But now? Amazon updates my ebook sales figures with a lag of only a few hours. I can see when a promotional email from BookBub started hitting inboxes, because sales numbers would rise exponentially over the course of the day. And Amazon is collecting that money, in real time. There’s no bookstore chain getting invoiced with 90 days to pay. There’s no distributor keeping a “reserve on return,” the old estimate of how many books would be returned unread, that unscrupulous publishers still hold back on royalty statements.
No. If 1,000 copies sell on June 1, Amazon gets the money on June 1. But you, the author? You get paid 60 days after the sale month. You get paid August 31. (After the “delivery costs” have been subtracted, of course.)
Why? Because the old model still works for them, the publishing industry (and the film industry, and the recording industry), even though the accounting is done instantaneously. They get to sit on that money and earn interest on it, or invest it, while you sit and wait for it.
BUT in a Smart Contract system, I get paid the minute you make a purchase.
That’s right. There are small costs to me (a site to host the book files, a programmer to write the contract), but other than that? That’s it. The money goes from your wallet to my wallet (A “wallet” is the file you use to hold your cryptocurrency). And I can turn around and spend it, that day. Not 90 days from now. Not minus some bullshit “delivery costs.”
Edit: this also protects authors and readers from clusterfucks like the AllRomanceEbooks collapse that left authors without royalties and many readers without their saved books…
The Whispersync Vampire
Amazon’s audiobook subsidiary Audible prices audiobooks on the basis of “words by the yard.” A book under 5 hours will be priced at $14.95, 5 to 10 at $19.95, etc. Audible’s Audiobook Creation Exchange (ACX) lures you into thinking that you’d be wise to go exclusive with them, and have your audio distributed exclusive through Audible, Amazon and ITunes. After all, you see a 40% royalty on exclusivity, rather than the 25% you get if you “go wide,” and use other distributors or sites like Audiobooks.com.
But. If you’re an independent content provider, you don’t have any control over pricing on what Amazon calls “Whispersync.” This is an ebook reader’s option of adding the audiobook to their ebook for a fraction of the price, as long as the audiobook is a word-for-word copy of the ebook.
I can set up a 7 hour, ACX-exclusive audiobook, that gets priced at $19.95… but all the book’s previous buyers can now add a “Whispersync’d” version for $3.49. And all a new reader needs to do is buy a $4.99 ebook and then add the audio for $3.49. Oh, and wait. If you put your book on sale for $.99? Your Whispersync version price will drop to $1.99. And stay there.
So instead of $8.00, or 40% of a $19.95 sale, or of $14.95, the default amount used when a user spends their monthly Audible credit, I get $1.40 or less for a whole audiobook purchase.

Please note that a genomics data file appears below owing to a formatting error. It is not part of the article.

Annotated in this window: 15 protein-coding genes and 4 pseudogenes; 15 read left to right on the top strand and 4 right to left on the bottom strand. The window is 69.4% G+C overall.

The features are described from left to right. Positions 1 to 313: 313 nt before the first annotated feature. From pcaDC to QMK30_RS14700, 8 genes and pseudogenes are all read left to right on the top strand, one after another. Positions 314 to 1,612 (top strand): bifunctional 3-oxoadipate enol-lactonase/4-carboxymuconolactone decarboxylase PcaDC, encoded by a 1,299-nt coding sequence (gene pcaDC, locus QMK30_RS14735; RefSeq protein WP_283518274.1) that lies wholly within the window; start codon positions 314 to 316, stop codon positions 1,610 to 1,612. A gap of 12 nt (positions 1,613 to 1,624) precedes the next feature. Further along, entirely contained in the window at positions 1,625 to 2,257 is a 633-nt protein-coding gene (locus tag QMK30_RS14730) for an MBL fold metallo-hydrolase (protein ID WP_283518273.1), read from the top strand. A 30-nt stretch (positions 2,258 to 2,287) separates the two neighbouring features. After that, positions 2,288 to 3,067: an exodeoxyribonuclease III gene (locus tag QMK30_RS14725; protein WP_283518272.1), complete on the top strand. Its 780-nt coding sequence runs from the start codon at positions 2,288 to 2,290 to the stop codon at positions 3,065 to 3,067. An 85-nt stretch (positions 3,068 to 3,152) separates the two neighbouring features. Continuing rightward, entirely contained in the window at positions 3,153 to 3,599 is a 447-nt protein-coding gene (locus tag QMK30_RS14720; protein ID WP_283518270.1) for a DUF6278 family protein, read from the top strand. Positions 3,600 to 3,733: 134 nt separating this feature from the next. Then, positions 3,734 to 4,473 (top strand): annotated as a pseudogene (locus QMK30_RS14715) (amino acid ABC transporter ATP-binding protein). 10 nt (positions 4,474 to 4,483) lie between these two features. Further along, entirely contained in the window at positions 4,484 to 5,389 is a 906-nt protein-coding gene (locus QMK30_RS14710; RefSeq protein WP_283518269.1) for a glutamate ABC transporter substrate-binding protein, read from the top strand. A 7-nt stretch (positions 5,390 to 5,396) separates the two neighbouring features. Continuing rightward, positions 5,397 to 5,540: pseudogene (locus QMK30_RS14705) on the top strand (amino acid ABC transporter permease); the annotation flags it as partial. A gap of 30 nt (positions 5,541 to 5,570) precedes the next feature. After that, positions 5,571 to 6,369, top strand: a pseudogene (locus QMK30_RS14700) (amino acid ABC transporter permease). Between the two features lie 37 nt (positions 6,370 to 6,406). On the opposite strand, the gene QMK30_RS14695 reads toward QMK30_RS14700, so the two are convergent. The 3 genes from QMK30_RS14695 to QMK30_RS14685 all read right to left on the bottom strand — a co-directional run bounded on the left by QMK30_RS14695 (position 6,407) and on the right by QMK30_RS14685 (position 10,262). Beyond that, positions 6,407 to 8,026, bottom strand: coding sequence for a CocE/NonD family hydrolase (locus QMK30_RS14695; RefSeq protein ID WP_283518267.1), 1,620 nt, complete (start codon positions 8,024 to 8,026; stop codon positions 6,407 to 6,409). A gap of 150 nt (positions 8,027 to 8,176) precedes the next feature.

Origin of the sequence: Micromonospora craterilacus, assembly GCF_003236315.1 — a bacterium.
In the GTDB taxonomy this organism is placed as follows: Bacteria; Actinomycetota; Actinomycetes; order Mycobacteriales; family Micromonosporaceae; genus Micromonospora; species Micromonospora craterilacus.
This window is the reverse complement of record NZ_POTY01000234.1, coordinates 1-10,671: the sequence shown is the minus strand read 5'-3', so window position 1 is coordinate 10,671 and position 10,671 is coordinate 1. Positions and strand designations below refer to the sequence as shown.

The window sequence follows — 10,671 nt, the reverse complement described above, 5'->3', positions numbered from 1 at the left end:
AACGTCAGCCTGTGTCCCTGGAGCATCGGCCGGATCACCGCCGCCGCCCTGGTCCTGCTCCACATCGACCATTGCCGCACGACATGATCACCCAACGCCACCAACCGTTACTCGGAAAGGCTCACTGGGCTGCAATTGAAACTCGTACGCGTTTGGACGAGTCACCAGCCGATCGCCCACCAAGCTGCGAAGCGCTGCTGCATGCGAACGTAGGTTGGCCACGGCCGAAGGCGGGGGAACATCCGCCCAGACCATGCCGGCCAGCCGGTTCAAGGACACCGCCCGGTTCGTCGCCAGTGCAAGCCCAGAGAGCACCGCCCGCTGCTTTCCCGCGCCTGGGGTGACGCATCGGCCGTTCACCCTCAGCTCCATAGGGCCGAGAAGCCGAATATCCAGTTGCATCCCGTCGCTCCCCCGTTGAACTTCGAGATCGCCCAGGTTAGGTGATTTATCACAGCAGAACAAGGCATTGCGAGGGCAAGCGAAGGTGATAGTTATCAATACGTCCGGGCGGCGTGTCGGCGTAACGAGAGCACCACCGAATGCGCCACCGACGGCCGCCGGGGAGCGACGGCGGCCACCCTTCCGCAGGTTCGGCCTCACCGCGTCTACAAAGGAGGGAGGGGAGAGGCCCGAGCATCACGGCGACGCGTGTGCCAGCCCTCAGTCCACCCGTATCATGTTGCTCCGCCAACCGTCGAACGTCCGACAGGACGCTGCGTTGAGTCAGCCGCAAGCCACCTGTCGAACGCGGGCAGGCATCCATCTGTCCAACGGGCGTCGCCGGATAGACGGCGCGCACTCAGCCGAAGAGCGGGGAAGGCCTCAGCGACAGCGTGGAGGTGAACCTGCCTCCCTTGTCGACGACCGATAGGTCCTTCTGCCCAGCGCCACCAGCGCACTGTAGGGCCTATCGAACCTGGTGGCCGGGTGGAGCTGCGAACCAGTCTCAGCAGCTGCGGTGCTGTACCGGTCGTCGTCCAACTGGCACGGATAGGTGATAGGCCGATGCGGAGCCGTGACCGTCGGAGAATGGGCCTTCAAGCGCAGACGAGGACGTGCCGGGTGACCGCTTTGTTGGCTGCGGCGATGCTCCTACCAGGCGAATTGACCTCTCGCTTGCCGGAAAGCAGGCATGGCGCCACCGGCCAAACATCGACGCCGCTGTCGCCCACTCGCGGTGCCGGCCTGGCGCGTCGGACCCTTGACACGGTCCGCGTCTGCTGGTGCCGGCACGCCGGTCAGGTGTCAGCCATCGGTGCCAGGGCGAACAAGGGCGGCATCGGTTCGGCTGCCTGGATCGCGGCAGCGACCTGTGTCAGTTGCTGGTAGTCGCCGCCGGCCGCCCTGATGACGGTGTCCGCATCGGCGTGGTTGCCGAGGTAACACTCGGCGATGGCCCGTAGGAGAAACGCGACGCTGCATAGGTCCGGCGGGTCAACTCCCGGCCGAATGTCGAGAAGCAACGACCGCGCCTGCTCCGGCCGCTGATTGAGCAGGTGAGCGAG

With a smart contract, I have complete control over pricing. No retailer can whimsically decide to change the price on me.
And more than any other reason to leave Amazon… The Kremlizon Itself
And when something goes wrong in your business relationship with Amazon?
Trying to get any information from Amazon on… anything results in Death By Form Letter, with each complaint or request for information answered with a new form letter, triggered by your replying to the last one. Until eventually your ragged persistence gets you an email from (maybe?) an actual person, who will answer you for the most part in paragraphs cut and pasted from policies and procedures.
If, as is happening recently, pirates put your Amazon-exclusive books up on iTunes, Amazon brings the hammer down on… you, for violating KU TOS, and threatening to close your account. Convincing them that this isn’t your doing is a full time job in itself.
Then you have Amazon’s policy on what constitutes unacceptable content. It has and always will be, “What we deem offensive is probably about what you would expect.” What who expects? Mike Pence? The standards on what they will “block” (CENSOR being a doubleplusungood word they don’t use that… means the exact same thing) are therefore something they can change from day to day without explaining to anyone what those standards are now, that they weren’t yesterday.
Amazon has made major compensation structure changes with one week’s notice. They’ll ignore our shouts and cries about scammers gaming the compensation system, and then, after months of silence, they’ll abruptly change that system in a manner that punishes the just and the unjust alike.
Amazon’s return policy is, for authors, completely insane. Unlike tradpub ebooks, indie ebooks can be returned… forever. I’ve seen books that were years old, not even available for sale anymore, returned for refunds.
In conclusion… There is no reason any sane content provider will stay with Amazon the minute we don’t have to.
Smart contracts are the future, in business, in law, in entertainment. Amazon will be tomorrow’s MySpace, at least in the creative realm (I’m sure they’ll keep selling lots of discontinued crayons on Prime Day for ever).
Imagine this: The smart contract could divide percentages of royalties among author, editor, cover designer, sales and marketing team, etc. This will allow a newbie author to break down one of the biggest barriers, their inability to pay for sharp covers, good editing, and aggressive and effective promotion… AND, it would free them ALL from a publisher’s Green Eyeshade Compensation Method 😊.
Just as narrators and writers do a “royalty split” now on audiobooks, the narrator betting on the success of the product, so too can writers split with a high quality team, with the lure of “forever residuals” for all parties.
Is this science fiction? Nope. There’s already a startup called SingularDTV that is aiming to do this for film and TV content providers. They’ll be hosting content, and that content will be set up with smart contracts so that the investor, the director, the actors, even down to the gaffer and the gofer, can get a piece of the action. And… yes, the minute their movie is rented or purchased, the money goes to their Ether wallets. Not years after Hollywood’s creative accounting “proves” there never was a profit.
So listen up, Jeffie. I know you don’t care, because you’re making so much money now on detergent and whatnot, but, your reign of terror in the ebook world is coming to a close. And not a minute too soon.